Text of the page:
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People, Partnerships & Deals

By Biorefining Magazine Staff | April 25, 2011

1. Bolingbrook, Ill.-based Elevance Renewable Sciences Inc. has signed a formal collaborative agreement with Wayne, N.J.-based International Specialty Products Inc. to evaluate and introduce to the market novel renewable waxes and derivatives as biocide carriers for wood/plastic composite applications. Elevance and ISP have completed initial laboratory evaluations and have identified candidate waxes that are now moving into scale-up testing. Both companies expect to expand testing later this year with commercialization to begin by year’s end. Elevance’s renewable waxes are made from vegetable oils via its proprietary metathesis technology. According to Andy Shafer, executive vice president of sales and market development for Elevance, both companies had several discussions prior to the announced collaboration about how Elevance’s renewable waxes could be utilized as carriers for ISP’s biocides into plastic/wood applications.


2. A team of researchers at Kansas State University is studying the environmental and economic sustainability of algae biodiesel production. Results of the environmental portion of the evaluation, titled “Sustainability of algae derived biodiesel: a mass balance approach,” have been published in a peer-reviewed journal. A follow-up study will address economic stability. According to Peter Pfromm, a professor of chemical engineering at KSU, the team used a carbon mass balance to evaluate the environmental sustainability of algae biodiesel production. What Pfromm and his team ultimately determined is that algae biodiesel produced using CO2 sourced from fossil fuels, such as a coal-fired power plant, is not environmentally sustainable (regarding carbon) because the coal-derived CO2 is still eventually added to the atmosphere and is not sequestered. Algae biodiesel produced using renewable CO2, such as that produced at an ethanol plant, however, is nearly environmentally sustainable. “The only nonsustainable [aspect] of the operation is making fertilizer to make the algae, which comes from natural gas.”


3. The World Economic Forum has issued a report titled, “The Green Investing 2011: Reducing the Cost of Financing,” in conjunction with Bloomberg Clean Energy Finance, and numbers from the report show that clean energy investments are “a vital component to sustained economic growth.” In September, WEC issued a report that recognized a $295 billion potential for the biorefining industry by 2030, but the recent report focuses on investment trends happening today. Projects based on biomass, geothermal or wind can compete with fossil-based fuels in significant energy markets, the report says. One area that can help drive down the costs of producing renewable energy is continued support for R&D, which in 2010 grew to a record level, reaching 24 percent at $35 billion in the U.S., from $28.6 billion in 2009. “The fruits of this growing research pipeline will filter into the market over the coming years,” the report explained. Also in 2010, the average amount of money invested by venture capitalists into cleantech firms reached $28 million, up $11 million from 2007.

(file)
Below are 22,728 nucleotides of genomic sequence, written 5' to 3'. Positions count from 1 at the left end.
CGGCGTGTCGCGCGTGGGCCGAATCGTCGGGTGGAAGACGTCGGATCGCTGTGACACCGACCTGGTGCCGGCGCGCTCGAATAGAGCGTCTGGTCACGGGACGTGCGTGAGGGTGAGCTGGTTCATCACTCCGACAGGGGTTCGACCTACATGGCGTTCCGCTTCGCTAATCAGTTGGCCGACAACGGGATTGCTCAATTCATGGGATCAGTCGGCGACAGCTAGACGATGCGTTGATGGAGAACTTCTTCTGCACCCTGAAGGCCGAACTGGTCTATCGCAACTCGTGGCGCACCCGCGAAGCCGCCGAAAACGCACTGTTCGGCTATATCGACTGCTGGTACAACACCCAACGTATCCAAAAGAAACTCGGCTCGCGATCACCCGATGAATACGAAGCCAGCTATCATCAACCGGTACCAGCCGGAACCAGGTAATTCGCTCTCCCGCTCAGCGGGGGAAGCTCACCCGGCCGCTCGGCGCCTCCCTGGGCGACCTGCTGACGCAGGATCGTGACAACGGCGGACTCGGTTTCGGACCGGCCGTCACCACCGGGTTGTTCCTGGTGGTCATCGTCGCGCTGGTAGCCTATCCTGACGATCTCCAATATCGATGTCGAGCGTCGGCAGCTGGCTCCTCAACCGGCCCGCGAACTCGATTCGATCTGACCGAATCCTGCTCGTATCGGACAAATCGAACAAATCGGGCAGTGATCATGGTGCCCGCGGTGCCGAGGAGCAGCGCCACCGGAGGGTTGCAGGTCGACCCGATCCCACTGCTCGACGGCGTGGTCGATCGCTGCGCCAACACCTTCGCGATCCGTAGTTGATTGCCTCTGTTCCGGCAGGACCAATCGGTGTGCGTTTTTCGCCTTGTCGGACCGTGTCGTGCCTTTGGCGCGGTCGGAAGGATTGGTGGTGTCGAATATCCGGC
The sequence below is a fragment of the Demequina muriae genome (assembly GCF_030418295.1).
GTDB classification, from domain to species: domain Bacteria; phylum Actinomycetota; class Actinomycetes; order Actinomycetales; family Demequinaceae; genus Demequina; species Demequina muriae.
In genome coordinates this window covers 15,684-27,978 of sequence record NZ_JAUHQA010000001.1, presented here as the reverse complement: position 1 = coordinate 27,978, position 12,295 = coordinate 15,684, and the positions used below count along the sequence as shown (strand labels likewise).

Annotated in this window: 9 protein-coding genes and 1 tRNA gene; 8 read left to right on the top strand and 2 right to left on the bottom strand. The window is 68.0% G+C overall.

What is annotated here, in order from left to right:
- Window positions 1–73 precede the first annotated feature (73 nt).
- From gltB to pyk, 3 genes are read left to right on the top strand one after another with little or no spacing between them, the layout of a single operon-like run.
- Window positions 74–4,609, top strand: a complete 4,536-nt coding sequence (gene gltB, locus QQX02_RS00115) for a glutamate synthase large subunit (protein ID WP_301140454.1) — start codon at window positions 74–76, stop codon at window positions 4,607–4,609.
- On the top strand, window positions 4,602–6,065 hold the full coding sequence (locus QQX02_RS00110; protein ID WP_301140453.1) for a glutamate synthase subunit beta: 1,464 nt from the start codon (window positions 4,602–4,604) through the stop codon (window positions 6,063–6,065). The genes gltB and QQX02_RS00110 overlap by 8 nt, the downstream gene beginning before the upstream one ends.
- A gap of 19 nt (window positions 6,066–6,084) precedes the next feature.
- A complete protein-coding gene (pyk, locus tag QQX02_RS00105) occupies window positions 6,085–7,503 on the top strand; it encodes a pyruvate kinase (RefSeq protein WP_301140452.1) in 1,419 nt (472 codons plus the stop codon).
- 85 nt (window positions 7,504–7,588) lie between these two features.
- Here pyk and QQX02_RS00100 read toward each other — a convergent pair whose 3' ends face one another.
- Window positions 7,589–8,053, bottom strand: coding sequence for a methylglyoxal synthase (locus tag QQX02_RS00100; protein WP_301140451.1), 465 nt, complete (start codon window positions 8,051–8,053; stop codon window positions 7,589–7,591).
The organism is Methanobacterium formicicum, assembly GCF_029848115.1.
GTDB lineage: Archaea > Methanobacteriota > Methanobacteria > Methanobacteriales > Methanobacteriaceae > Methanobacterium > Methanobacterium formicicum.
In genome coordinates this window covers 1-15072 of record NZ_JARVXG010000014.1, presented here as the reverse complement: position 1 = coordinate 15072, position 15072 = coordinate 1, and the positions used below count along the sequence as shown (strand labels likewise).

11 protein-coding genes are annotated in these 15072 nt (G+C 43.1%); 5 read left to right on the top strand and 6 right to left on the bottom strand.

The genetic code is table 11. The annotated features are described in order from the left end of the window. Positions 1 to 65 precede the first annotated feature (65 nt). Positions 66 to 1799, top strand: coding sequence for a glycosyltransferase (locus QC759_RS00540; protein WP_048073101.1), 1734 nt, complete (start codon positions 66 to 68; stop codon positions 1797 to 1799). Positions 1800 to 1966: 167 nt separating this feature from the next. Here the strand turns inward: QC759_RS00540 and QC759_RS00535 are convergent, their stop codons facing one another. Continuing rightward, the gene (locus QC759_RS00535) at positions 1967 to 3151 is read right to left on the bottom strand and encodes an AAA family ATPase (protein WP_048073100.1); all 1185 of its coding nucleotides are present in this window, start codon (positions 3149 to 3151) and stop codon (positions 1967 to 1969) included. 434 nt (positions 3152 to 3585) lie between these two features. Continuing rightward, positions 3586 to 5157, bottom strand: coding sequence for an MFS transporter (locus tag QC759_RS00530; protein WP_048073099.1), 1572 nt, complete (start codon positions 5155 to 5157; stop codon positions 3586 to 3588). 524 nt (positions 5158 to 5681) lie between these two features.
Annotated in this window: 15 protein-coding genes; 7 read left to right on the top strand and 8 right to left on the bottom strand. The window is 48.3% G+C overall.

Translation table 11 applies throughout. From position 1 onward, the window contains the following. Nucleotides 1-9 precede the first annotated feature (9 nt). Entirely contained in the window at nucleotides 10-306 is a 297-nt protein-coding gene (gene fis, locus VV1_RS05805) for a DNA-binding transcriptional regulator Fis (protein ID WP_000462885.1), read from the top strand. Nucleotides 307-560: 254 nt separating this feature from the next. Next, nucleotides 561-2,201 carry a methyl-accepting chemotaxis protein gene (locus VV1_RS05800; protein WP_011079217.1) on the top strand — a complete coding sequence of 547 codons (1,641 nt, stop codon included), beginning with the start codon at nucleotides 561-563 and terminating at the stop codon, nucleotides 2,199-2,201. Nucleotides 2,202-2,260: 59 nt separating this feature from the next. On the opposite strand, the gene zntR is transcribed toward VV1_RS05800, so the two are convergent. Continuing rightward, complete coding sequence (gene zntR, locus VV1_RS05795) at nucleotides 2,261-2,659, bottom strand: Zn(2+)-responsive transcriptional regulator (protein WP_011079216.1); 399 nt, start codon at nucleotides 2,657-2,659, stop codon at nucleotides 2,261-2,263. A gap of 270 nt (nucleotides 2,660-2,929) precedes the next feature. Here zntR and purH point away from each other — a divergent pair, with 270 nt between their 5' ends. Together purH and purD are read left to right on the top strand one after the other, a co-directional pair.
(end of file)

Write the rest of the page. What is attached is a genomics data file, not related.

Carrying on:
4. Researchers at the University of Nebraska-Lincoln have developed a process to convert chicken feathers into biobased plastic. The team, led by UNL professor of biological systems engineering Yiqi Yang, used a chemical modification process to transform poultry feathers into a biodegradable thermoplastic. The project has been underway for several years. While the team initially tried to use the feather-based plastic as is, they recently discovered that modifying the material on a molecular basis via a chemical process could broaden the range of applications for the resulting material. The process has been evaluated at the bench scale. Yang says his team is currently seeking funding and partnerships to allow testing to reach pilot scale. Rather than seeking grants, Yang says the team would prefer to collaborate with a member of the plastics industry.


5. Utah State University is home to a new bioenergy center. The University’s Board of Trustees recently approved the USU Extension Center for Agronomic and Woody Biofuels. The center will provide the organizational structure to support current research and extensive activities related to using plants for food, feed, fiber and reclamation, known as agronomic science and technology. Research at the center will support crops and their conversion into biofuels, both within Utah and around the nation. According to Dallas Hanks, USU extension bioenergy agronomist and the center’s director, the center will serve as the umbrella for four ongoing bioenergy research projects, including the FreeWays-to-Fuel project, the Utah Biomass Resources Group, the Urban Farming and Fuel project, and a Department of Defense-funded feedstock project. Additional research projects are expected to be developed under the center in the future.